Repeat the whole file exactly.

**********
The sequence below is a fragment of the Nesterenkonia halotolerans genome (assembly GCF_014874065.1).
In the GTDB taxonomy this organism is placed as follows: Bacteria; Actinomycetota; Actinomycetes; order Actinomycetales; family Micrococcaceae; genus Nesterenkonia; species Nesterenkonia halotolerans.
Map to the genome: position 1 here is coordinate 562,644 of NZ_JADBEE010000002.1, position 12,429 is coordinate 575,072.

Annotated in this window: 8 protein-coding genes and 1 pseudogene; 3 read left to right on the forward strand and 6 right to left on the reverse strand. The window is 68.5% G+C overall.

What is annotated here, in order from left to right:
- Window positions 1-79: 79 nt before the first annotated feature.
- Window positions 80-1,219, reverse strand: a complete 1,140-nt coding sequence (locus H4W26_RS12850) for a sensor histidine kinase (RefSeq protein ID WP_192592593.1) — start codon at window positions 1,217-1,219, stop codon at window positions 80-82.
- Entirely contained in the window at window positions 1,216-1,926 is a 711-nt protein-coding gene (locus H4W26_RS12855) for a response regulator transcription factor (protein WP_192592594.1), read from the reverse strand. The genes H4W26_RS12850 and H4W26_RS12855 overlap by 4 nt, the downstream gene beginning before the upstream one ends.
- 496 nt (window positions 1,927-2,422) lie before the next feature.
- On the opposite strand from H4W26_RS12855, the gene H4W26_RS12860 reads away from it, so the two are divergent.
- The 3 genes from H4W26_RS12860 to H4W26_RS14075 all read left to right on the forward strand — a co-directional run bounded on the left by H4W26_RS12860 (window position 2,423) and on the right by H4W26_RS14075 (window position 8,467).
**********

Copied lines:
The sequence below is a fragment of the Nesterenkonia halotolerans genome (assembly GCF_014874065.1).
In the GTDB taxonomy this organism is placed as follows: Bacteria; Actinomycetota; Actinomycetes; order Actinomycetales; family Micrococcaceae; genus Nesterenkonia; species Nesterenkonia halotolerans.
Map to the genome: position 1 here is coordinate 562,644 of NZ_JADBEE010000002.1, position 12,429 is coordinate 575,072.

Annotated in this window: 8 protein-coding genes and 1 pseudogene; 3 read left to right on the forward strand and 6 right to left on the reverse strand. The window is 68.5% G+C overall.

What is annotated here, in order from left to right:
- Window positions 1-79: 79 nt before the first annotated feature.
- Window positions 80-1,219, reverse strand: a complete 1,140-nt coding sequence (locus H4W26_RS12850) for a sensor histidine kinase (RefSeq protein ID WP_192592593.1) — start codon at window positions 1,217-1,219, stop codon at window positions 80-82.
- Entirely contained in the window at window positions 1,216-1,926 is a 711-nt protein-coding gene (locus H4W26_RS12855) for a response regulator transcription factor (protein WP_192592594.1), read from the reverse strand. The genes H4W26_RS12850 and H4W26_RS12855 overlap by 4 nt, the downstream gene beginning before the upstream one ends.
- 496 nt (window positions 1,927-2,422) lie before the next feature.
- On the opposite strand from H4W26_RS12855, the gene H4W26_RS12860 reads away from it, so the two are divergent.
- The 3 genes from H4W26_RS12860 to H4W26_RS14075 all read left to right on the forward strand — a co-directional run bounded on the left by H4W26_RS12860 (window position 2,423) and on the right by H4W26_RS14075 (window position 8,467).